Review Detail

A spy for General Washington
(Updated: June 12, 2019)
Overall rating
Plot/Characters/Writing Style
Illustrations/Photos (if applicable)
Ranger travels back in time via a magical first aid kit, and must stay until he figures out how to help a key figure in a historical event. This time, he is helping Isaac, a young African-American boy who was a fisherman and who gets caught up in the struggle against the British. Even though Isaac has to fight smallpox early in the book, he rallies enough to return to his unit, the Fourteenth Continental Regiment from Marblehead, Massachusetts. The cold, wet, and unpleasant conditions plaguing the military at this time are keenly felt by Isaac, but luckily, Ranger is there to stay by his side and help him out of the most dire scrapes. After being in the Hessians camp and talking to Colonel Rall, Isaac manages to get back to Washington and tell him the Hessians' plans. Washington plans an attack to occur before theirs. After a treacherous crossing of the frozen river, Isaac and Ranger are involved in the Battle of Trenton. Isaac is injured, but survives with Ranger's help. His job done, Ranger returns his humans in the present day, ready for his next adventure, Escape from the Twin Towers.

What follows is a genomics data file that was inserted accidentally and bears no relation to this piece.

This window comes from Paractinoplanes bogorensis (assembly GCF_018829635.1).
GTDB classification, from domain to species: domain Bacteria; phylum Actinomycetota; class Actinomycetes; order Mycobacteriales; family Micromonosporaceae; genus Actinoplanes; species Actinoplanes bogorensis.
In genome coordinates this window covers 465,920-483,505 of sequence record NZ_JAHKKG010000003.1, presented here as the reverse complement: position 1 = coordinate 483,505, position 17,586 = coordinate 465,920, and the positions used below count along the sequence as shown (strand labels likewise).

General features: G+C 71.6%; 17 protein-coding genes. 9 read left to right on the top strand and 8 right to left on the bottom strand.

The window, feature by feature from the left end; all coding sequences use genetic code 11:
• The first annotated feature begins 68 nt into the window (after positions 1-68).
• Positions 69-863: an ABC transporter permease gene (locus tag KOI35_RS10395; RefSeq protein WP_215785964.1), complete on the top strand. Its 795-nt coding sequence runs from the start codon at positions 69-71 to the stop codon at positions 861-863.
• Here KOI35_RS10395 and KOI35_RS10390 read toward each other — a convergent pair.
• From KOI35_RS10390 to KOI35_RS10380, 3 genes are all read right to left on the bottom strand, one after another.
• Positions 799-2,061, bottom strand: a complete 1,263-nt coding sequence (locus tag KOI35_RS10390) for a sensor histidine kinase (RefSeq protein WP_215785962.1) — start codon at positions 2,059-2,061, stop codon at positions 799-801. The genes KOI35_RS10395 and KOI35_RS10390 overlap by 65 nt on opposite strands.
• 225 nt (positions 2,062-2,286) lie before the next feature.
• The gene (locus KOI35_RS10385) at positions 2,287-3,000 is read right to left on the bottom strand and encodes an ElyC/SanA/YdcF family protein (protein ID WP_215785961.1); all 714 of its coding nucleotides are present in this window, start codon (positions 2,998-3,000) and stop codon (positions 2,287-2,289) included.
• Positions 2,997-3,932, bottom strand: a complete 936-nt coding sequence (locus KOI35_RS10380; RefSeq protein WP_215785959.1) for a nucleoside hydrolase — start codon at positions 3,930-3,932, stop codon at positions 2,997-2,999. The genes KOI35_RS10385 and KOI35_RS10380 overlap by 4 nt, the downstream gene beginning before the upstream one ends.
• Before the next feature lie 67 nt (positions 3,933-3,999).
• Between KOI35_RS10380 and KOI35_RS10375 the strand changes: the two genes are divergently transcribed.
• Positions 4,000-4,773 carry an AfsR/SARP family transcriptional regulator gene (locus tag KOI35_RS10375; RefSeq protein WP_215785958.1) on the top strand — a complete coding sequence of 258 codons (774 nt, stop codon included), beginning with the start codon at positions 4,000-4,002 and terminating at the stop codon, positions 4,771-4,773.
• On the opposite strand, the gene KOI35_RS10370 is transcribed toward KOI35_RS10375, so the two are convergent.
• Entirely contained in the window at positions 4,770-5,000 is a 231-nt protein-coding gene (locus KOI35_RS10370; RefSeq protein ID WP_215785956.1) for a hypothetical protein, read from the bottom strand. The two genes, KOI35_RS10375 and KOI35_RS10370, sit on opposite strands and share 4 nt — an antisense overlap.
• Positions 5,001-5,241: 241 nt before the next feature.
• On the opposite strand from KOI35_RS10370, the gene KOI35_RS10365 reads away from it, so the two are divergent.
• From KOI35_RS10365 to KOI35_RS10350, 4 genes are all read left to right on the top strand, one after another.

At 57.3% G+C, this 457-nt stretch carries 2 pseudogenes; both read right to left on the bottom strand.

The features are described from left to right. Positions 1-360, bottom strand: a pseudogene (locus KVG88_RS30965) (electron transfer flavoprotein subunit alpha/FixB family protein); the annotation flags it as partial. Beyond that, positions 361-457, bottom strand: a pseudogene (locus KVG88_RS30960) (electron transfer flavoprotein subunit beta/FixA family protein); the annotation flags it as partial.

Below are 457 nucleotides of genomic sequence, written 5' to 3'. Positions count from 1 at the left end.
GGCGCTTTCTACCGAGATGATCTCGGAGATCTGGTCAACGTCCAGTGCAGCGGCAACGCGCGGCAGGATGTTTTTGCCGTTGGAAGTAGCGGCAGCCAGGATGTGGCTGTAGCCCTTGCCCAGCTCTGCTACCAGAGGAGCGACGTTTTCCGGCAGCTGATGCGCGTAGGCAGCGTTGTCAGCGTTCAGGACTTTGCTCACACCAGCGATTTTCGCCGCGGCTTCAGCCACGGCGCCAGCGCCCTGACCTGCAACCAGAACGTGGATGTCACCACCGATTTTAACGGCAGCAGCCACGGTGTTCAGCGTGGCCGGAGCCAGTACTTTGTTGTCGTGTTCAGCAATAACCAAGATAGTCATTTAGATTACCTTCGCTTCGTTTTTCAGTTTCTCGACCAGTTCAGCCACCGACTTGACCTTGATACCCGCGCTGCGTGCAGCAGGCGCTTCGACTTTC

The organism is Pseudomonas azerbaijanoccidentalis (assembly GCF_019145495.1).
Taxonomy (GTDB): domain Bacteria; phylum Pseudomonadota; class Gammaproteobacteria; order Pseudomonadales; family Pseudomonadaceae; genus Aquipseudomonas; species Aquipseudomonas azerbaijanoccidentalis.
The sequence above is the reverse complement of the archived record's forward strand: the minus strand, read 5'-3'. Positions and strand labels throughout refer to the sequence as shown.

Good Points
Isaac is an interesting character with whom many young readers will identify. War is certainly uncomfortable and dangerous, but it is also interesting and exciting. The chance to travel with the army, meet General Washingon, and be involved with major battles in history will appeal to readers who want to more about history.

The notes about the Revolutionary War at the end of the book are extremely helpful, and the bibliography will entice children to find out even more about the subject covered. There are a few pictures in the notes, but the most interesting thing was reading about how Messner researched and decided how to use real events in a fictional way to make an engaging story.

Like Lauren Tarshis' I Survived Books, Messner has covered many major historical events in a way that young readers will find engaging and interesting. In addition to being fun and factual reads for elementary aged students, these books are also an excellent way to cover historical topics for older, developmentally delayed students. I often use them when 8th grade students with special needs require a fiction book on a topic that pertains to the social studies curriculum. Ranger in Time books are written on a lower Lexile level, and also aren't as gory and upsetting as some of the books for older readers.
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